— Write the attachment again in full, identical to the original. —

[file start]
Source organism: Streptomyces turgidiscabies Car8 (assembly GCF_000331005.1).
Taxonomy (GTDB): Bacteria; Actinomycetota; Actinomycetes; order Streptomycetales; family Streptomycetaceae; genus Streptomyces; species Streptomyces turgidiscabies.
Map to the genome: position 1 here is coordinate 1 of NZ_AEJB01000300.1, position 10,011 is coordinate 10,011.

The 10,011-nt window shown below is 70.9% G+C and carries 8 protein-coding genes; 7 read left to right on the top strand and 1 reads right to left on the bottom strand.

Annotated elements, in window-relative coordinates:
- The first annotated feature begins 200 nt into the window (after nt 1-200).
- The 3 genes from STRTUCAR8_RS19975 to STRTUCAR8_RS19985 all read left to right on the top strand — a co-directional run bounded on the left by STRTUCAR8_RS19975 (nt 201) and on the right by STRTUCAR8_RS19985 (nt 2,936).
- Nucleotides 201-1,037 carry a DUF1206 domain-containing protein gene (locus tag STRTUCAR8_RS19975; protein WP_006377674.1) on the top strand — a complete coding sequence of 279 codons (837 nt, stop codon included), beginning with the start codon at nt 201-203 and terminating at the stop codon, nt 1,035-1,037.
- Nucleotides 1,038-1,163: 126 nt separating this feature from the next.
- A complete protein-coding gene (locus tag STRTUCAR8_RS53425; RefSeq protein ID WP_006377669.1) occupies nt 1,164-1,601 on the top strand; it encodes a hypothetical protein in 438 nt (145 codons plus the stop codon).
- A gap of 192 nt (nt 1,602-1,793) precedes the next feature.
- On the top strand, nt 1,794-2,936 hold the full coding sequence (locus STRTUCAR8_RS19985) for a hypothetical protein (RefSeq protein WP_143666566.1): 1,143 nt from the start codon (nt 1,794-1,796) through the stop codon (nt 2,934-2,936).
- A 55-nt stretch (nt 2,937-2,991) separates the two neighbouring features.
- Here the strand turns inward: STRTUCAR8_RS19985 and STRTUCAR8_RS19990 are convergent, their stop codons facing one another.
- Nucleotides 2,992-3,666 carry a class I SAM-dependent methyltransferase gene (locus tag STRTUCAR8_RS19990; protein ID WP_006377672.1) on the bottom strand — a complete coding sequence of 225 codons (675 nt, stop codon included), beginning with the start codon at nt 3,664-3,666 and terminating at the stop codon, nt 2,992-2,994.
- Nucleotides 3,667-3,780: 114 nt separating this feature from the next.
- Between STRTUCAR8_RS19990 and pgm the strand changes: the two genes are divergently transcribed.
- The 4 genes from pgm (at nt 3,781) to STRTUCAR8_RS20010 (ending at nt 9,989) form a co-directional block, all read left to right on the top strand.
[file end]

Source organism: Streptomyces turgidiscabies Car8 (assembly GCF_000331005.1).
Taxonomy (GTDB): Bacteria; Actinomycetota; Actinomycetes; order Streptomycetales; family Streptomycetaceae; genus Streptomyces; species Streptomyces turgidiscabies.
Map to the genome: position 1 here is coordinate 1 of NZ_AEJB01000300.1, position 10,011 is coordinate 10,011.

The 10,011-nt window shown below is 70.9% G+C and carries 8 protein-coding genes; 7 read left to right on the top strand and 1 reads right to left on the bottom strand.

Annotated elements, in window-relative coordinates:
- The first annotated feature begins 200 nt into the window (after nt 1-200).
- The 3 genes from STRTUCAR8_RS19975 to STRTUCAR8_RS19985 all read left to right on the top strand — a co-directional run bounded on the left by STRTUCAR8_RS19975 (nt 201) and on the right by STRTUCAR8_RS19985 (nt 2,936).
- Nucleotides 201-1,037 carry a DUF1206 domain-containing protein gene (locus tag STRTUCAR8_RS19975; protein WP_006377674.1) on the top strand — a complete coding sequence of 279 codons (837 nt, stop codon included), beginning with the start codon at nt 201-203 and terminating at the stop codon, nt 1,035-1,037.
- Nucleotides 1,038-1,163: 126 nt separating this feature from the next.
- A complete protein-coding gene (locus tag STRTUCAR8_RS53425; RefSeq protein ID WP_006377669.1) occupies nt 1,164-1,601 on the top strand; it encodes a hypothetical protein in 438 nt (145 codons plus the stop codon).
- A gap of 192 nt (nt 1,602-1,793) precedes the next feature.
- On the top strand, nt 1,794-2,936 hold the full coding sequence (locus STRTUCAR8_RS19985) for a hypothetical protein (RefSeq protein WP_143666566.1): 1,143 nt from the start codon (nt 1,794-1,796) through the stop codon (nt 2,934-2,936).
- A 55-nt stretch (nt 2,937-2,991) separates the two neighbouring features.
- Here the strand turns inward: STRTUCAR8_RS19985 and STRTUCAR8_RS19990 are convergent, their stop codons facing one another.
- Nucleotides 2,992-3,666 carry a class I SAM-dependent methyltransferase gene (locus tag STRTUCAR8_RS19990; protein ID WP_006377672.1) on the bottom strand — a complete coding sequence of 225 codons (675 nt, stop codon included), beginning with the start codon at nt 3,664-3,666 and terminating at the stop codon, nt 2,992-2,994.
- Nucleotides 3,667-3,780: 114 nt separating this feature from the next.
- Between STRTUCAR8_RS19990 and pgm the strand changes: the two genes are divergently transcribed.
- The 4 genes from pgm (at nt 3,781) to STRTUCAR8_RS20010 (ending at nt 9,989) form a co-directional block, all read left to right on the top strand.